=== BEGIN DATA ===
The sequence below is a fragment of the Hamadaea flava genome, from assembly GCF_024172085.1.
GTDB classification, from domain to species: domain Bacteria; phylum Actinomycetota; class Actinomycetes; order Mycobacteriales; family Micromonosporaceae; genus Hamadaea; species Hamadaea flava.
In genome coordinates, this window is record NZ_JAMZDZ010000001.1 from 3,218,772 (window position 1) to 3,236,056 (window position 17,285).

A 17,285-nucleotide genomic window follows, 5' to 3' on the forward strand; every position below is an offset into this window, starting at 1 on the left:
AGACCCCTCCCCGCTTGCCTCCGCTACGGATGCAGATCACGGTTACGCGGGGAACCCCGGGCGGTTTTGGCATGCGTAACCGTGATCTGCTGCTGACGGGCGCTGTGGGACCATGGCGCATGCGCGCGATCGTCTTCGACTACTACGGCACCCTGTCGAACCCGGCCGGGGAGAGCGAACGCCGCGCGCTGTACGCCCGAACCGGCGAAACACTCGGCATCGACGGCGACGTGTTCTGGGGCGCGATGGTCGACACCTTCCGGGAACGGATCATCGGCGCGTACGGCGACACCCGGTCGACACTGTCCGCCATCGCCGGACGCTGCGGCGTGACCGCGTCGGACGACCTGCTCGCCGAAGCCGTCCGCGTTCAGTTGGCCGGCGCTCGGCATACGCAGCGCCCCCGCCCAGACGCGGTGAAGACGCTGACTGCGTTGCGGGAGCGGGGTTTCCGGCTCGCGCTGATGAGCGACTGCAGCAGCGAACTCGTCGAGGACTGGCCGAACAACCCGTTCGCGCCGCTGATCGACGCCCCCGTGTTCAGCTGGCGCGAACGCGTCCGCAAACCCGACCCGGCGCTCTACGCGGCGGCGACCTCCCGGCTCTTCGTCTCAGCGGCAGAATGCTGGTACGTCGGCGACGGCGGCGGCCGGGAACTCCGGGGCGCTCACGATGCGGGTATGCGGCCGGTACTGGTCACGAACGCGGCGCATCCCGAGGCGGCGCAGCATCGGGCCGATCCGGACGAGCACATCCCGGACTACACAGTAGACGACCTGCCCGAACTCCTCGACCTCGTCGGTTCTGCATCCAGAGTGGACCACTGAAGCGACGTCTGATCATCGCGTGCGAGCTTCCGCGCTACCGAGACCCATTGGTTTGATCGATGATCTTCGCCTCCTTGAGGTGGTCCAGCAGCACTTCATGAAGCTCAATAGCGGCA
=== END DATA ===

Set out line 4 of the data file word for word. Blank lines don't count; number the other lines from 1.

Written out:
A 17,285-nucleotide genomic window follows, 5' to 3' on the forward strand; every position below is an offset into this window, starting at 1 on the left: